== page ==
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Sen. Johnson in Hudson Saturday, talks about various issues

Wisconsin U.S. Sen. Ron Johnson was in Hudson Saturday morning.

Wisconsin U.S. Senator Ron Johnson (Republican from Oshkosh) was in Hudson Saturday morning and took questions from reporters at the Hudson cable access studio, 901 Fourth St.

He addressed several issues, including the perception that Republicans are blocking progress in Washington, the Stillwater Bridge, jobs, pulling from Iraq, Social Security-Medicare-entitlements and the federal budget.

"The Republicans control only the House," Johnson said. "Democrats control the oval office and the senate. Over 100 bills have been approved in the House and were stopped in the Senate. The Democrat Senate has not approved a budget in two years.

"I refute the idea that the Republicans are the blocking party," Johnson said. "Our government has evolved to the point where it needs presidential leadership. President Obama has not been leading. His budget lost in the Democrat controlled Senate 0-97. "


Johnson was complimentary to representatives from both parties for their support of the Stillwater Bridge project.

"Republicans and Democrat representatives in both Minnesota and Wisconsin have been supportive of the bridge construction," Johnson said. "I'm fiscally conservative, but I'm not against government. We need government for many things - including infrastructure like the proposed new bridge."


"What are we doing the help people get back to work - what's holding the economy back?" Johnson asked. He answered his own question by saying this is an area where less government is needed.

"Look at two examples - President Reagan and President Obama," Johnson said. "Reagan came in with the approach that government is not the solution - government is part of the problem. He advocated less government and fewer regulations.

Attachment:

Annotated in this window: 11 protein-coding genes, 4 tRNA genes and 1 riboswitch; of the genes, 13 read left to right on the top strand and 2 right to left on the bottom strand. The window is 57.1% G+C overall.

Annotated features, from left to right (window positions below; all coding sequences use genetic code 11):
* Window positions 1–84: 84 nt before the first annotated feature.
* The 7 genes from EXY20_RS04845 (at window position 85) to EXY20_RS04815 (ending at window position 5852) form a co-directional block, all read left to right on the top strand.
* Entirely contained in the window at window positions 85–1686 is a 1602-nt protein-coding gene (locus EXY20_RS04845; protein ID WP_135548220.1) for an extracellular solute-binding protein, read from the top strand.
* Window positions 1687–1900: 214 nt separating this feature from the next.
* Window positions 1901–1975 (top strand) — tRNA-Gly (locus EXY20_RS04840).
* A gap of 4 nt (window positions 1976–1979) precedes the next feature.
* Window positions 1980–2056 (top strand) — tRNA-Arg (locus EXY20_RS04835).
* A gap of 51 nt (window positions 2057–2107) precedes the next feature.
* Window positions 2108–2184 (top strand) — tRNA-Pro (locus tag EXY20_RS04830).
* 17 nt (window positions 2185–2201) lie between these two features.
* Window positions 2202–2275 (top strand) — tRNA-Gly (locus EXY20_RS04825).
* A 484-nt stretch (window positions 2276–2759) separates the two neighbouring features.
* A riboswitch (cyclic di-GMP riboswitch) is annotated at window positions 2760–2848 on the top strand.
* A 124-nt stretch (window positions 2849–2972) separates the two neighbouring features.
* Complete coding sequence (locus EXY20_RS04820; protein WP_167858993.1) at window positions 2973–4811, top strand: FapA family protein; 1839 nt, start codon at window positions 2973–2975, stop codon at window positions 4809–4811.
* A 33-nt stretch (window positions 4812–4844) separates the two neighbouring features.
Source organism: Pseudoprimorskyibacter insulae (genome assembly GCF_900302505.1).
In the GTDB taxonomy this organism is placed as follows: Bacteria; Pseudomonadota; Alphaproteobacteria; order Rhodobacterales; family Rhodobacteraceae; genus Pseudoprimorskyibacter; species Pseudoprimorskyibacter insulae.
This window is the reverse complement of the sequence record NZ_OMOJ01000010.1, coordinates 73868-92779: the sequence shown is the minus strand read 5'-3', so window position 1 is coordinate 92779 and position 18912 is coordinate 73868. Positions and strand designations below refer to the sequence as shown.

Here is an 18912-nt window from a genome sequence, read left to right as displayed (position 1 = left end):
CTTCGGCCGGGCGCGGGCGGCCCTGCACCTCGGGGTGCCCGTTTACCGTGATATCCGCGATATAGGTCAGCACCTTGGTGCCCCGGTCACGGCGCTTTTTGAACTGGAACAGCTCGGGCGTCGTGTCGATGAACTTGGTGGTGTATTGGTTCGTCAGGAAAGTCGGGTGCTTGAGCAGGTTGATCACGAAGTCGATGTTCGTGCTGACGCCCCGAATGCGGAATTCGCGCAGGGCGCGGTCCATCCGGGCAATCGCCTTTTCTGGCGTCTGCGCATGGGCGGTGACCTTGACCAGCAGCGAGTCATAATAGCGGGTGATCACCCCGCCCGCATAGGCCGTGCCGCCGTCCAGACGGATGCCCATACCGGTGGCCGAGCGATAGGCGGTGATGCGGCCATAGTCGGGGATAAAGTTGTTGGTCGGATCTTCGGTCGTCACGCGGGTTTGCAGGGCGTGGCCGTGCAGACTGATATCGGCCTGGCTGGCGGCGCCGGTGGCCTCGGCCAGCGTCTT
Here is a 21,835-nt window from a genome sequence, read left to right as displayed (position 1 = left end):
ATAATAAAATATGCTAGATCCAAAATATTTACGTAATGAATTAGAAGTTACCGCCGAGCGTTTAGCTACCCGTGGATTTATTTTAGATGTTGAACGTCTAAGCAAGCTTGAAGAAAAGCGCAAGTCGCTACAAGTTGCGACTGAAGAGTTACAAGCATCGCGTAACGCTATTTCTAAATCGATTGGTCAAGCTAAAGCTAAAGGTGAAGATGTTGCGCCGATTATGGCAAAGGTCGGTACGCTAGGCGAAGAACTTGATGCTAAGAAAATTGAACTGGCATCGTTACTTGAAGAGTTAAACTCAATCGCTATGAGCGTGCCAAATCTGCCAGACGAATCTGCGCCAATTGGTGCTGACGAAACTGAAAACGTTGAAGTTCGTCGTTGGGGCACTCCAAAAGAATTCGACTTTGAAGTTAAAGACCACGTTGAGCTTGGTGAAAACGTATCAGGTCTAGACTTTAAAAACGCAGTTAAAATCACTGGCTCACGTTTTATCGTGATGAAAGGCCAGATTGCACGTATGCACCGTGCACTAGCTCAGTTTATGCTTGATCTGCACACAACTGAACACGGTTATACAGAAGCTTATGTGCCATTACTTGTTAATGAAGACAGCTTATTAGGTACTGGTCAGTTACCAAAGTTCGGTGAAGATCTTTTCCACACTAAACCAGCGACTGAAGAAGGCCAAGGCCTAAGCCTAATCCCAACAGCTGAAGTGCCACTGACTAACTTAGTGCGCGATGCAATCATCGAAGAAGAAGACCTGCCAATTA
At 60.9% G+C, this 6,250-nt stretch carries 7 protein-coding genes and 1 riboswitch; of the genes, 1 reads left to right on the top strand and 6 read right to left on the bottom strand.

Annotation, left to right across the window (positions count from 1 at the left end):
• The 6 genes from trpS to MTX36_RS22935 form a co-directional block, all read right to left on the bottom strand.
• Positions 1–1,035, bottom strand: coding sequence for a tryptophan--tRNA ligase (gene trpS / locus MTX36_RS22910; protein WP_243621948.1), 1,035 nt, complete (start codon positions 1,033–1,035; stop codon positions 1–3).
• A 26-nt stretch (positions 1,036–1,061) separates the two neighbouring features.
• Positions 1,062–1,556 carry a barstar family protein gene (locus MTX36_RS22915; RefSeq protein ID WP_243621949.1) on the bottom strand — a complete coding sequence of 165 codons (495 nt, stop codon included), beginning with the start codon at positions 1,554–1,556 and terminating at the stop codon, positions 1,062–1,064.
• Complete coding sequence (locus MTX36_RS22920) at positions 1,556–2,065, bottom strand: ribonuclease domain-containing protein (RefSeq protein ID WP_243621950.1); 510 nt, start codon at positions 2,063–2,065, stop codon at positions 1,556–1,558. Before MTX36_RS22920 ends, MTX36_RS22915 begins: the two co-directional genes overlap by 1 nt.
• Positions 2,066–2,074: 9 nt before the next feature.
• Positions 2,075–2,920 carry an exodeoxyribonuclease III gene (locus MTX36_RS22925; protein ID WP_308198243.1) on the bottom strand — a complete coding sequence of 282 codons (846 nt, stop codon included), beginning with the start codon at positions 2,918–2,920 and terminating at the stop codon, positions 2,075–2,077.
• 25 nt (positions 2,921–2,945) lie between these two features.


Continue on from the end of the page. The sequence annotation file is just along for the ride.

Obama came in with the approach that government is the answer."

Johnson said the best thing the government can do is to remove the uncertainty. He said tax increase harm the growth of the economy.

"We have to show businesses, people and the globe that we have control over the economy," Johnson said.

The senator showed a couple of charts to illustrate that he's not against government growth, but that it has to be contained. A one-year spending chart showed a budget of $1.9 trillion in 2001 and $3.6 trillion in 2011. The same chart showed that the Obama budget showed a budget of $5.8 trillion in 2021 - the proposed Republican budget was $4.8 trillion.

"It's not a budget cut, it just decreases the amount of the increase," Johnson said.

A similar 10-year spending charted showed similar numbers. The Obama 10-year budget showed $46.1 trillion in spending between 2012 and 2021. The Republican proposal showed $40 trillion - both a healthy increase over the 2002-2011 figure of $27.9 trillion.


Johnson said the withdraw date for troops from Iraq could be a "short-sighted" decision.

"I hope it turns out okay, but we have lost 4,500 lives and American always seeks freedom for others - I think we're seeing the results in the Middle East," Johnson said. "I think President Obama's decision may be purely political. The lost lives and money may be for naught."


Johnson praised the job climate in Wisconsin, but said Wisconsin and the United States have to recognize that we are competing globally.

"Japan is about to lower its business tax - do you realize that when that happens, the United States will have the highest business taxes in the world?" Johnson said. "Not a good thing."

He said job creation involves taxes, a good work force and regulations.

"We have a great work force, but we're heavy on taxes and regulations," Johnson said. "We need some regulations, but we are over-regulating."


There are problems with entitlements, but I wish people would stop talking like Republicans are going to take away Social Security and Medicare," Johnson said. "Nobody is talking about ending those programs.

"The question is, what can we do about future generations."

He said to honor current unfunded liabilities and promises would require between $50 and $100 trillion.

"Think about that," Johnson said. "The total asset base of the United States in $78 trillion. What I fear is the true day of reckoning.

He said that if the United States faces the same issues as Greece, interest rates on government loans would increase dramatically, virtually paralyzing the country's financial situation.

"When I ask young people about Social Security and Medicare, they say they expect nothing in the future," Johnson said. "That's not fair - everyone is paying into the system. The young people would be receptive, however, to reform."